A nationwide survey conducted by IReach under the commission of Lotus Investment Group, a Dublin-based investment management firm, has provided some sobering statistics on Ireland’s housing issues, and how downsizing might help.
Commenting on the survey findings, David Grin, Chairperson of Lotus Investment Group, said, “Ireland has an ageing population, and this figure is set to grow significantly in the coming years, so the subject of downsizing as an option to address the housing shortage the country faces has entered the public debate.”
Ireland’s rent trap
The cost of housing and rent has been a sore point for Ireland recently, coupled with the country’s highly critisised housing shortage. The Economic and Social Review, Ireland’s leading quarterly economic journal, published that households caught in the rent trap are spending as much as half their income on accommodation, with private sector renters in and around Dublin being the worst affected. The journal also revealed that those with mortgages spend less on their housing that those renting.
The new research found that homes in the private sector are twice as likely to face high costs relative to income than those with a mortgage; renters spend 33% of their income on housing compared to just 15% for those with a mortgage. The research used an international measure of affordability that considers high housing costs to be 30% or more of household income for average earners—usually around 45% of the population. In light of the current discontent, the Irish Government decided to extend rent pressure zones until 2021, where annual rent increases are capped at 4%. This cap, however, only applies to existing properties. There is further vexation due to the arrival of giant private landlords and developers who are pushing potential home buyers out of the market. For the growing number of Irish who cannot afford to buy or fail to meet stringent mortgage criteria, the private rental market is the only high-cost alternative. Currently, there is not enough available council housing to meet the demand either.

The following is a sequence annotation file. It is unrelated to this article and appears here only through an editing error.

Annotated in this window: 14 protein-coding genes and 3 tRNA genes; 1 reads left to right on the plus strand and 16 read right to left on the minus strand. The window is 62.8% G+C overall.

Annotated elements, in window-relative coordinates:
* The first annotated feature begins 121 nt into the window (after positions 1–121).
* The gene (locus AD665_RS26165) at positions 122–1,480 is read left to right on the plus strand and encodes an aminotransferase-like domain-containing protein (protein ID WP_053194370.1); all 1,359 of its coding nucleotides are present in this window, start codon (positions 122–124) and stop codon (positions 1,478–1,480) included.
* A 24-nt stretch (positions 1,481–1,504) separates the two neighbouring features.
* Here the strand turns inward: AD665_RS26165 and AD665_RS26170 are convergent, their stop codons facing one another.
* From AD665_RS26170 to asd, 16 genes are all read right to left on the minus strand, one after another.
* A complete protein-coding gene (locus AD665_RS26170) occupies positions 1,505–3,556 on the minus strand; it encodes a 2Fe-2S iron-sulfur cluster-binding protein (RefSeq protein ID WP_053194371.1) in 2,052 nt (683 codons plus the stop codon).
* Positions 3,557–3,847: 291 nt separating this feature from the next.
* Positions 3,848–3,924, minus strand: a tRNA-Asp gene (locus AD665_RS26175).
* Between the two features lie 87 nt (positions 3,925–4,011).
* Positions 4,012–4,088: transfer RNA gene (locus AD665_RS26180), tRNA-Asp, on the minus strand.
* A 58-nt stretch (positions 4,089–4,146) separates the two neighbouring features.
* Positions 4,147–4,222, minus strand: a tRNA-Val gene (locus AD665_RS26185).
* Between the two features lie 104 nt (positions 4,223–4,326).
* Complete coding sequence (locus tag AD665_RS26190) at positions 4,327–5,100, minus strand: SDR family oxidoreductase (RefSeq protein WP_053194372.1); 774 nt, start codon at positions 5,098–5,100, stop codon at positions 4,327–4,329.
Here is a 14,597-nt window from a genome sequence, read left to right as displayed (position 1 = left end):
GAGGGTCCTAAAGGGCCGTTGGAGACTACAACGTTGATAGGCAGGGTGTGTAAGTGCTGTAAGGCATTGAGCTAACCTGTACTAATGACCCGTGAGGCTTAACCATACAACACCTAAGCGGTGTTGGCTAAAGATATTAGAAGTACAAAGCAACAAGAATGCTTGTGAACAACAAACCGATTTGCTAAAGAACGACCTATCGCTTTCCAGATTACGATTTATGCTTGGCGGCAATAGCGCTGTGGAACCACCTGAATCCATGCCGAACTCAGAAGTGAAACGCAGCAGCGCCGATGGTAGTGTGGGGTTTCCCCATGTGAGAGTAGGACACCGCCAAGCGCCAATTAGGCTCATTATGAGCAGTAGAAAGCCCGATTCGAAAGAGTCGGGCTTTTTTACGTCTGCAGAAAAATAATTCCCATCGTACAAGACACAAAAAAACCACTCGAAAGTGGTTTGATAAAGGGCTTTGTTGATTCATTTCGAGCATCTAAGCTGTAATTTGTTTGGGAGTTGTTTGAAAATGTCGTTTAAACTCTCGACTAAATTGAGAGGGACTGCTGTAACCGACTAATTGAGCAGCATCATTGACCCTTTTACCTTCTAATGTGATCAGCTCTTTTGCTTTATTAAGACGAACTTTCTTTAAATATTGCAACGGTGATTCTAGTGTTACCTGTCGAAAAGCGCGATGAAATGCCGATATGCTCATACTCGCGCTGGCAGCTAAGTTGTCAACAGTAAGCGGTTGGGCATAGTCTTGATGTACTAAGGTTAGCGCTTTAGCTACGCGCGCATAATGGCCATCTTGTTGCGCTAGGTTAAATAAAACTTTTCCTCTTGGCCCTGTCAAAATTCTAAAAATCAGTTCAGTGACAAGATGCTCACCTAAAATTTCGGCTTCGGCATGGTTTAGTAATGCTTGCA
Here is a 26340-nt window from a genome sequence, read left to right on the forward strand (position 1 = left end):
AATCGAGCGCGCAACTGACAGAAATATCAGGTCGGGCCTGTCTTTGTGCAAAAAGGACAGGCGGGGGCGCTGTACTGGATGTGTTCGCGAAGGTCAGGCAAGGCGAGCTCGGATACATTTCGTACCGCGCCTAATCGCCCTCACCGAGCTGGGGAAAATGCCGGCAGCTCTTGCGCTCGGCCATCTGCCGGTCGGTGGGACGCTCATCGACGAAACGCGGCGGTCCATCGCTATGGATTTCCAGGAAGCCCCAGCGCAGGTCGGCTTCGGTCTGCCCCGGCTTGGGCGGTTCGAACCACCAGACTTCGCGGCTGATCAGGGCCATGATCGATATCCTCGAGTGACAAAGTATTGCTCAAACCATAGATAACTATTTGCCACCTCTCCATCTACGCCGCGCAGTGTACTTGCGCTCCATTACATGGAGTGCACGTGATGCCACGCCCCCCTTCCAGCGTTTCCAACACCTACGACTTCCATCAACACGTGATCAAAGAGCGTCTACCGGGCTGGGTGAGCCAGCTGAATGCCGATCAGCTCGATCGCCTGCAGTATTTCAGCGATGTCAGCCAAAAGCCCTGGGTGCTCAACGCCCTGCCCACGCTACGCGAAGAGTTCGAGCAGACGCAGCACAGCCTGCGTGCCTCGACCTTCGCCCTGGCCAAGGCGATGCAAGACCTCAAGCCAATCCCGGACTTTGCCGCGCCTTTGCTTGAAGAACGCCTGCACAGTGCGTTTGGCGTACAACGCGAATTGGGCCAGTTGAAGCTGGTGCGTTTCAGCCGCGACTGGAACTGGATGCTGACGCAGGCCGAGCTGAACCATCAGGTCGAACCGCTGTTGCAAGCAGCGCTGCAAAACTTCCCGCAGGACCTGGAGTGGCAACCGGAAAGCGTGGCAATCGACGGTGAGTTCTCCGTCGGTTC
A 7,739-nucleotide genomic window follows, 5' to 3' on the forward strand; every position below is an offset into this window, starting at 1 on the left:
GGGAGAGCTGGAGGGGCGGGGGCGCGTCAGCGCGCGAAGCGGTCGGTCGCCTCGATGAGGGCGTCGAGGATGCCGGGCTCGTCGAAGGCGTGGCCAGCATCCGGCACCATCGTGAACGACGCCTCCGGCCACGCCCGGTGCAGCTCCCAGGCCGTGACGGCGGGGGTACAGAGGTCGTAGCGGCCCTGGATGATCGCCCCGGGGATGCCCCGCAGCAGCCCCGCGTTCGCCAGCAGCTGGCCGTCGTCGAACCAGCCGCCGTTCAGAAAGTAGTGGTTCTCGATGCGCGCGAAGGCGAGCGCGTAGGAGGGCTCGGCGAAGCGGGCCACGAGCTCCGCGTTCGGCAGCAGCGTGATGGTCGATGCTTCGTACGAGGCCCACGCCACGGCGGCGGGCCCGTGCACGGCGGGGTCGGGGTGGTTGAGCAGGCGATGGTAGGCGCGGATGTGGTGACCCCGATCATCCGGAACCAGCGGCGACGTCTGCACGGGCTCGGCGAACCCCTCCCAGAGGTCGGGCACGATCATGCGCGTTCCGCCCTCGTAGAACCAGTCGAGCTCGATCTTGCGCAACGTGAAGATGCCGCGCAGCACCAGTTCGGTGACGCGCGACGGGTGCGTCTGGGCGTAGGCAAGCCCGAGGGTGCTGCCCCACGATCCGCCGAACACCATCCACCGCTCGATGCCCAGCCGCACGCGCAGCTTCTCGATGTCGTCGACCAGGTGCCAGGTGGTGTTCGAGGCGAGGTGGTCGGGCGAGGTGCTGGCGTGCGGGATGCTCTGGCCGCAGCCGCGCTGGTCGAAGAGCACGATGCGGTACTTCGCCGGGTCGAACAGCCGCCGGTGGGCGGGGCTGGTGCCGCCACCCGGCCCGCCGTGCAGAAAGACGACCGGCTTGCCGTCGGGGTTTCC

During 2018, giant corporations spent more than €1.1 billion on buying a record 2,923 housing units in Ireland—five times higher than in 2017. Dubbed ‘cuckoo funds’ because they grab up properties before individuals have a chance to purchase them, it is a frightening trend that is forcing working families and everyday people out of buying their own homes. According to research from Savills, world leading property agents, rent in Ireland is forecast to increase a further 17% over the next three years. Incited by this lucrative rental income, big investors will continue to flood the Irish property market, only adding momentum to an already never-ending cycle. Rising costs and sticky mortgage lending has created a major shift from buying to renting, and with almost no vacancy, the market has become attractive to investors. While big investors can obtain and recycle funds quickly, national anxiety is growing over what it might mean for Ireland to have this type of heavily financed housing market.